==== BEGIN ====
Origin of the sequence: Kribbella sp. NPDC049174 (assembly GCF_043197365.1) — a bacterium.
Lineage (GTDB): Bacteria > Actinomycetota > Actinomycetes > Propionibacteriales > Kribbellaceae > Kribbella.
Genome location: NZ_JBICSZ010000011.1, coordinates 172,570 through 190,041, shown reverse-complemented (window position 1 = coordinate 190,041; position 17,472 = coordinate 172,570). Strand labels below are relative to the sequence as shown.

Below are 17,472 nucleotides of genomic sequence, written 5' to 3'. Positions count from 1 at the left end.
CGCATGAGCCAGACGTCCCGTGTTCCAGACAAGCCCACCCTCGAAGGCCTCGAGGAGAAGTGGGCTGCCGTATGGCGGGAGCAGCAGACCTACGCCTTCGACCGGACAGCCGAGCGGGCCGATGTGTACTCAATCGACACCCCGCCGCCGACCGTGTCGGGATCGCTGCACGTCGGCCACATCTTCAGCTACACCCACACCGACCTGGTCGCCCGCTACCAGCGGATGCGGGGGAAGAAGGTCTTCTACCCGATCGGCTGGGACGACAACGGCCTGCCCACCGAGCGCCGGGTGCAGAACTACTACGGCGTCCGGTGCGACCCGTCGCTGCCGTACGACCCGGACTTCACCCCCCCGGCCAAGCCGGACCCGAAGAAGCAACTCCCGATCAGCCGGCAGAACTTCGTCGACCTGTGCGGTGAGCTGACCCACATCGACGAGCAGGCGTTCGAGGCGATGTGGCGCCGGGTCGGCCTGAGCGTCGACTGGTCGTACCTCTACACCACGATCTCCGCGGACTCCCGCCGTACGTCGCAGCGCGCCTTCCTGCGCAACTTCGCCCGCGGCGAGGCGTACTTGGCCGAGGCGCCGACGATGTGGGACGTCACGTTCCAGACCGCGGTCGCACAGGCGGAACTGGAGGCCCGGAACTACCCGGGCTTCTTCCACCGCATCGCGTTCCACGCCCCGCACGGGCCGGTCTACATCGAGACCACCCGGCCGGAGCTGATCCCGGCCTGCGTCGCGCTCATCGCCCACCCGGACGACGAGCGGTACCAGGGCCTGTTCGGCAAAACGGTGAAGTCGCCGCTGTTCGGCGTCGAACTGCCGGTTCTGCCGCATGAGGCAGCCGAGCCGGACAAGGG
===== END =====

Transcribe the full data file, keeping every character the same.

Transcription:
Origin of the sequence: Kribbella sp. NPDC049174 (assembly GCF_043197365.1) — a bacterium.
Lineage (GTDB): Bacteria > Actinomycetota > Actinomycetes > Propionibacteriales > Kribbellaceae > Kribbella.
Genome location: NZ_JBICSZ010000011.1, coordinates 172,570 through 190,041, shown reverse-complemented (window position 1 = coordinate 190,041; position 17,472 = coordinate 172,570). Strand labels below are relative to the sequence as shown.

Below are 17,472 nucleotides of genomic sequence, written 5' to 3'. Positions count from 1 at the left end.
CGCATGAGCCAGACGTCCCGTGTTCCAGACAAGCCCACCCTCGAAGGCCTCGAGGAGAAGTGGGCTGCCGTATGGCGGGAGCAGCAGACCTACGCCTTCGACCGGACAGCCGAGCGGGCCGATGTGTACTCAATCGACACCCCGCCGCCGACCGTGTCGGGATCGCTGCACGTCGGCCACATCTTCAGCTACACCCACACCGACCTGGTCGCCCGCTACCAGCGGATGCGGGGGAAGAAGGTCTTCTACCCGATCGGCTGGGACGACAACGGCCTGCCCACCGAGCGCCGGGTGCAGAACTACTACGGCGTCCGGTGCGACCCGTCGCTGCCGTACGACCCGGACTTCACCCCCCCGGCCAAGCCGGACCCGAAGAAGCAACTCCCGATCAGCCGGCAGAACTTCGTCGACCTGTGCGGTGAGCTGACCCACATCGACGAGCAGGCGTTCGAGGCGATGTGGCGCCGGGTCGGCCTGAGCGTCGACTGGTCGTACCTCTACACCACGATCTCCGCGGACTCCCGCCGTACGTCGCAGCGCGCCTTCCTGCGCAACTTCGCCCGCGGCGAGGCGTACTTGGCCGAGGCGCCGACGATGTGGGACGTCACGTTCCAGACCGCGGTCGCACAGGCGGAACTGGAGGCCCGGAACTACCCGGGCTTCTTCCACCGCATCGCGTTCCACGCCCCGCACGGGCCGGTCTACATCGAGACCACCCGGCCGGAGCTGATCCCGGCCTGCGTCGCGCTCATCGCCCACCCGGACGACGAGCGGTACCAGGGCCTGTTCGGCAAAACGGTGAAGTCGCCGCTGTTCGGCGTCGAACTGCCGGTTCTGCCGCATGAGGCAGCCGAGCCGGACAAGGG